Generating External Conflict -- Esri Rose
Sometimes we focus so closely on our two main characters and their personal demons that our eyes cross. She finds out that her father lied to her ten years ago and her true love wasn’t cheating on her. He realizes that his fear of intimacy comes from his overbearing mother. But it’s handy to know how to generate external conflict, and it’s crucial if you write any kind of romantic suspense. Here’s an easy way to come up with hard problems:
Don’t stop with your hero and heroine.
In fiction as in life, each character has conflict going on. The hero is the villain’s obstacle, the humorous sidekick is secretly jealous of the heroine, and Dad is having trouble with his new girlfriend and isn’t there when his daughter needs him. Examine the lives of the characters around your two protagonists, and your conflict will proliferate until you need an arms treaty.
Here’s a basic historical plot we'll use as an example.
Heroine Annabelle has an infatuation for Young Tommy, an attractive boy with chivalric ideas and no common sense. Her father refuses to let them marry.
Hero Charles wants a diplomatic/spying mission that Annabelle’s father is in a position to give. He hasn’t been able to get it because Annabelle’s Dad doesn’t think he’s daring enough.
Young Tommy, who is gathering stones to toss at Annabelle’s window, overhears the plan from a maid
Those are the basics, and they get us started. Now we need a whole bunch of stuff to happen to keep the momentum going.
Obviously, Annabelle has some plot points of her own.
- She discovers
- She escapes and spends time with Charles, while they run from
But let’s face it; she has to spend most of her time falling in love with the right guy. Now is when we leave our two protagonists entirely and start looking at the secondary characters.
Rutherfordreceives word that his father is ill – forcing him to travel faster with Annabelle so he can get the paperwork tied up before the old man dies. Rutherfordhas borrowed on his inheritance. At one point, when it looks like Charles and Annabelle will finally get away, Rutherford’s creditor decides to help Rutherfordget his inheritance by loaning him some thugs.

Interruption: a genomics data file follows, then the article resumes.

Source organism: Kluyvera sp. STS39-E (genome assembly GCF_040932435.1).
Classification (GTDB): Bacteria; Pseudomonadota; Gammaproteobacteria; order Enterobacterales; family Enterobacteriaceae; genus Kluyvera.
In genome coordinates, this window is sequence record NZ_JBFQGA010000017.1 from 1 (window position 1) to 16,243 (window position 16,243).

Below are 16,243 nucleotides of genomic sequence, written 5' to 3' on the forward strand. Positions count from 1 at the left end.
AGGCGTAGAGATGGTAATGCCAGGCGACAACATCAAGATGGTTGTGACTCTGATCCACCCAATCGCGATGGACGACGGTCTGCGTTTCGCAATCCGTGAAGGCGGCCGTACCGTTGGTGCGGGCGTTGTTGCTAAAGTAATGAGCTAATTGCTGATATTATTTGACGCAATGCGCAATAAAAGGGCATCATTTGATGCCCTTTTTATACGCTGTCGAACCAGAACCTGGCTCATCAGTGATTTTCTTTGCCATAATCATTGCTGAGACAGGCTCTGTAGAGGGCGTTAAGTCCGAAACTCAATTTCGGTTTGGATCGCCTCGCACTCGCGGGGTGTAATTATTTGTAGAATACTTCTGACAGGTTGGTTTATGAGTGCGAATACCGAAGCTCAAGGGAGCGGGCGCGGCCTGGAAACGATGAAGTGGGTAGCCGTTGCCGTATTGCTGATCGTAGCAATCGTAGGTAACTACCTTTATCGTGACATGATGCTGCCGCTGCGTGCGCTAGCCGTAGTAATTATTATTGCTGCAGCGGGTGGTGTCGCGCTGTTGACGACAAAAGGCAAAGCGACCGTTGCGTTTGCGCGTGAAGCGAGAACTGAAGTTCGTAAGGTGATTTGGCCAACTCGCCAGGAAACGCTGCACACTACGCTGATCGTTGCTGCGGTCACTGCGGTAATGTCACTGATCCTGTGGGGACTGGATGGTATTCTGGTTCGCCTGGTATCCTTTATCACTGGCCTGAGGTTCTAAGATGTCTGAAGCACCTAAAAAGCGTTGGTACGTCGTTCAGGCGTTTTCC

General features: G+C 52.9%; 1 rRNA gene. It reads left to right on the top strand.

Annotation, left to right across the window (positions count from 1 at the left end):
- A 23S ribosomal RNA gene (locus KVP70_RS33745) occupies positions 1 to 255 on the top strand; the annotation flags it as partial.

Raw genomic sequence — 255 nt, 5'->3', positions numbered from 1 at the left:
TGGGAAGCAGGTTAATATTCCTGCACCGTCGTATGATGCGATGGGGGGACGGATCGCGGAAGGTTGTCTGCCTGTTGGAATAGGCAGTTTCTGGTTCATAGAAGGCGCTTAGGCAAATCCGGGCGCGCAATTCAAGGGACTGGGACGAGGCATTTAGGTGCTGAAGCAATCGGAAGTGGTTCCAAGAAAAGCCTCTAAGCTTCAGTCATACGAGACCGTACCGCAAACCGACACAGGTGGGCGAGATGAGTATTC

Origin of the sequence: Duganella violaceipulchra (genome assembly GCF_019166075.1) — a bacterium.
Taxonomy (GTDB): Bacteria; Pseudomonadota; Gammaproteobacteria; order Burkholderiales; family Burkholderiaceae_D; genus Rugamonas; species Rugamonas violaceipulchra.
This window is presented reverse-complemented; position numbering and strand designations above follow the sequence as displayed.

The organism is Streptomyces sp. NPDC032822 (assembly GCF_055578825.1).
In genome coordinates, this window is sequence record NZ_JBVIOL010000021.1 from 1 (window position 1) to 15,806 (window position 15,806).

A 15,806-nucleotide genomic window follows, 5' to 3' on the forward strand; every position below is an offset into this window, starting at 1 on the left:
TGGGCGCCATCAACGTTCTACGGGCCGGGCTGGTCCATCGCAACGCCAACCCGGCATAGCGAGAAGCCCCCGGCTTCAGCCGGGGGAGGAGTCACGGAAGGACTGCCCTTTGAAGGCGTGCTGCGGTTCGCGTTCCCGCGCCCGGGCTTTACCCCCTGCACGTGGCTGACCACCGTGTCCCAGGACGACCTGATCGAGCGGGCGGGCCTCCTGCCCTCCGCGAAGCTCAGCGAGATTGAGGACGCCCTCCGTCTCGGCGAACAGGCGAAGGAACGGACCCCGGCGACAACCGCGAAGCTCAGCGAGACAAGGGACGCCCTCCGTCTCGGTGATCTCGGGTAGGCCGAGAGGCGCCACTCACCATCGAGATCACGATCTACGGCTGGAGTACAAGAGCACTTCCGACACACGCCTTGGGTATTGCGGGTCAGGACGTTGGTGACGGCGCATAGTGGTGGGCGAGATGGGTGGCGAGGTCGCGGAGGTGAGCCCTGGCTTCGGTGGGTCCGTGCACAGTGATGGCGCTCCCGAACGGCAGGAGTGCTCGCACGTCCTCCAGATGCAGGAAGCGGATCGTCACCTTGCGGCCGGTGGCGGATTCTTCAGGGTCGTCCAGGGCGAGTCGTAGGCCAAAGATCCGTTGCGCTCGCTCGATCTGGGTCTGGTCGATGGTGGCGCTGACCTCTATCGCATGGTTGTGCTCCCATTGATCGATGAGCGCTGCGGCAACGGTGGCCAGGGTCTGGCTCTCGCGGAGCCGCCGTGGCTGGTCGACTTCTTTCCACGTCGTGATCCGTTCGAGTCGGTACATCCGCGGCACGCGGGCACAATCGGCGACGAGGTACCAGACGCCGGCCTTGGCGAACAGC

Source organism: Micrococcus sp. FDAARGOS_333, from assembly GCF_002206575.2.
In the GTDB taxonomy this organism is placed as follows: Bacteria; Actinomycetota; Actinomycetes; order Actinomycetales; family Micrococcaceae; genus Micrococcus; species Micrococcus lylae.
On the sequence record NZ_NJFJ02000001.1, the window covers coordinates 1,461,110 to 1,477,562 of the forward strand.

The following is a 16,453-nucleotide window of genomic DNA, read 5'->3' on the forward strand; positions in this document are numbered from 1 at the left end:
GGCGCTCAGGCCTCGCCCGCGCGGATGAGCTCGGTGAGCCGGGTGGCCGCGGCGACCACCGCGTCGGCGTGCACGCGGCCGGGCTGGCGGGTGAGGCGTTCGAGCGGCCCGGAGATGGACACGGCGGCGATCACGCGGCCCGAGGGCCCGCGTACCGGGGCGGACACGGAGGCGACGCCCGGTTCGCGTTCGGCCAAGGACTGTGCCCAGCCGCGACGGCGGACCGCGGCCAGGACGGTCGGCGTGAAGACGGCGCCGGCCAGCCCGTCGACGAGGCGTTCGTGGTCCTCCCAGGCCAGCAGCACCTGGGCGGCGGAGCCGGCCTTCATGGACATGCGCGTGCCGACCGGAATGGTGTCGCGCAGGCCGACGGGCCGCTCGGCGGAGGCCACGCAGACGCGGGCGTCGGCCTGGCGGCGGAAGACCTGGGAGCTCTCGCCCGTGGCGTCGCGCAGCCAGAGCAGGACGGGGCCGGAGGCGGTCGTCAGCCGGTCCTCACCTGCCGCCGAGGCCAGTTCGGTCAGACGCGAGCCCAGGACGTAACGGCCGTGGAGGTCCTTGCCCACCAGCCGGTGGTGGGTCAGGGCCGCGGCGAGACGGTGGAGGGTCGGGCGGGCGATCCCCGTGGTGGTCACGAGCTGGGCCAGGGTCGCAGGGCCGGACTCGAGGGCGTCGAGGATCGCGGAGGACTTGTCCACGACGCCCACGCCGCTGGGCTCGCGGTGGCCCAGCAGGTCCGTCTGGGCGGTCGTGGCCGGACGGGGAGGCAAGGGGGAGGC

What about Young Tommy? The poor lad is chivalrous to a degree that resembles imbecility.
- He believes the sob story of a sad-eyed gypsy who steals all his and Charles’ money.
- Tommy is injured while defending a saucy French camp follower, thus failing to show up when Charles really needs him.
It looks black when
Your secondary characters will generate external conflict and plot points galore if you give them a chance. You may even feel you have too much conflict and have to cut some to avoid melodrama or keep the length reasonable. And isn’t that a great position to be in?
Esri Rose’s first book, Bound to Love Her, is coming out May 6! Bound to Love Her is an urban-fantasy, romantic-suspense comedy featuring elves. Win a copy by entering her contest at ElvesAmongUs.com or by visiting Marta Acosta’s blog. There’s another book giveaway this Friday at Romance Bandits, and I think I visit Jill Monroe’s blog after that.